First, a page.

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Prime Minister Stephen Harper sketches out a play while coaching with Don Cherry during Hockey Night in Barrie, a fundraiser for the local hospital, on Aug. 12, 2010. (Darren Calabrese/THE CANADIAN PRESS)
Prime Minister Stephen Harper sketches out a play while coaching with Don Cherry during Hockey Night in Barrie, a fundraiser for the local hospital, on Aug. 12, 2010. (Darren Calabrese/THE CANADIAN PRESS)

'Peek-a-boo' Fantino campaign gets boost from Coach's Corner Add to ...

Julian Fantino pulled in a celebrity endorsement from Don Cherry this weekend amid charges from the Liberals that the star Conservative candidate is purposely avoiding the public spotlight.

Welcome to the last week of the by-election races, where the stakes are high and the Liberals - especially - have much to lose in the suburban Toronto-area riding of Vaughan.

"There are not enough words to describe how much respect I have for Julian Fantino," the bombastic and sartorially outlandish Hockey Night in Canada commentator writes.. "He is honest, brave and always there for the ordinary guy. A class act and someone who will never let you down. He tells it like it is."

There is more fawning analysis from Mr. Cherry, a former coach - but you get the idea. The endorsement was provided to The Globe by the Conservative Party.

Mr. Fantino, the former Toronto police chief and Ontario Provincial Police commissioner, is running against Grit contender Tony Genco. The suburban Toronto-area riding was held by Liberal veteran Maurizio Bevilacqua for 22 years.

It would be a big blow to Michael Ignatieff's fortunes if the Tories take it. It could easily happen, since Mr. Fantino is well-known and makes the perfect candidate for Stephen Harper's law-and-order agenda. It is expected Mr. Fantino will be a shoo-in for cabinet if he wins next Monday.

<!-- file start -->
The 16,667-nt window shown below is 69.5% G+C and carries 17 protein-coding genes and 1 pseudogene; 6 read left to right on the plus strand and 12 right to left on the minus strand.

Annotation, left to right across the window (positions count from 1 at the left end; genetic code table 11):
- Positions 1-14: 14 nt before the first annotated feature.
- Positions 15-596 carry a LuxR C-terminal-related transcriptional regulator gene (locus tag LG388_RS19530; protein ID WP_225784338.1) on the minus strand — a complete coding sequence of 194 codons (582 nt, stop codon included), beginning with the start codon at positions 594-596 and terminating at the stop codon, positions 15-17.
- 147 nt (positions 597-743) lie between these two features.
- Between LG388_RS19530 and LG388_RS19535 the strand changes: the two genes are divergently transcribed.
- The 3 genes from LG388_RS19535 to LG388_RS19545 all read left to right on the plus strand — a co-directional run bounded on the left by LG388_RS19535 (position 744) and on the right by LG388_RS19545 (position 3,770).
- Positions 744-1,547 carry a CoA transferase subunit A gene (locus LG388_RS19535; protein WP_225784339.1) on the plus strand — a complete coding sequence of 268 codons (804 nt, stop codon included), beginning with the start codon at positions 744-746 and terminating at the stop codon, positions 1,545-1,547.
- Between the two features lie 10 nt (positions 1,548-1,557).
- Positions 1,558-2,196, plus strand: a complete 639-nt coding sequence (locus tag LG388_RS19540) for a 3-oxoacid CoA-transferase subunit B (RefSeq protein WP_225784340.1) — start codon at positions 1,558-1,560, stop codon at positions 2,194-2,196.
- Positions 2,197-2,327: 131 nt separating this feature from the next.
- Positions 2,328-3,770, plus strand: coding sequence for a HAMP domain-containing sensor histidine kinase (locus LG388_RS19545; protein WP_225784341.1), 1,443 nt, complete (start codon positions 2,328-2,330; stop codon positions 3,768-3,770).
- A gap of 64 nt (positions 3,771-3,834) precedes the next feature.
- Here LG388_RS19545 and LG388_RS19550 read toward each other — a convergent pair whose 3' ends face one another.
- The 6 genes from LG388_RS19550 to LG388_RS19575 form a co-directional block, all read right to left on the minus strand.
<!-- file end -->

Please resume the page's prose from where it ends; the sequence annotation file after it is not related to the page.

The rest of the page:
Of the two other by-elections in the mix, both in Manitoba, the Winnipeg North race is the most competitive. It has been a long-time NDP riding but the Liberals are running a strong candidate.

The Conservatives, however, are in the mix. Last week, the Tories alleged Mr. Ignatieff played the race card in comments he made about Tory candidate Julie Javier. A newspaper report had said Mr. Ignatieff alleged that Ms. Javier was only running to steal votes from his Liberal candidate in the Filipino community. The report was incorrect and the newspaper apologized - but the Tories are ignoring the apology and are still pursuing the anti-Ignatieff angle.

The Liberals, meanwhile, are firing salvos of their own in the spin wars. In a statement to be released later Monday morning, Grit strategists assert that Mr. Fantino and Ms. Javier are "under the thumb of the Harper PMO, muzzled just like Conservative ministers and MPs."

"Just like when Harper shut down Parliament to avoid tough questions, these Conservative candidates are shutting down local democracy by refusing to be publicly accountable," the Liberals say. "This type of 'peek-a-boo' politics is straight out of the Harper playbook where scripted, invite-only photo-ops keep candidates safely out of reach of real people with real questions."

The Liberals have accused Mr. Fantino of refusing to take part in a public, all-candidates debate. They say Ms. Javier has also refused an invitation by their candidate, Kevin Lamoureux, to debate. The Tories counter, however, that Mr. Fantino is to appear in a Rogers television debate later this week.

Despite all of the effort by the parties, EKOS pollster Frank Graves says he has a "skeptical view" of the importance of by-elections.

"I recognize that they are important for the confidence and morale of the parties," he said. "A better than expected result can be a real boost to the party faithful and obviously a more disappointing result can take the wind out of the sails of those parties which falter."

Given all of that, however, Mr. Graves noted that by-elections have "little bearing on the 'real' national election. The stakes are very different. One can send a message without having to worry about the longer term consequences to the national stage."

They're fun to watch, he added, but not necessarily a harbinger for general elections.

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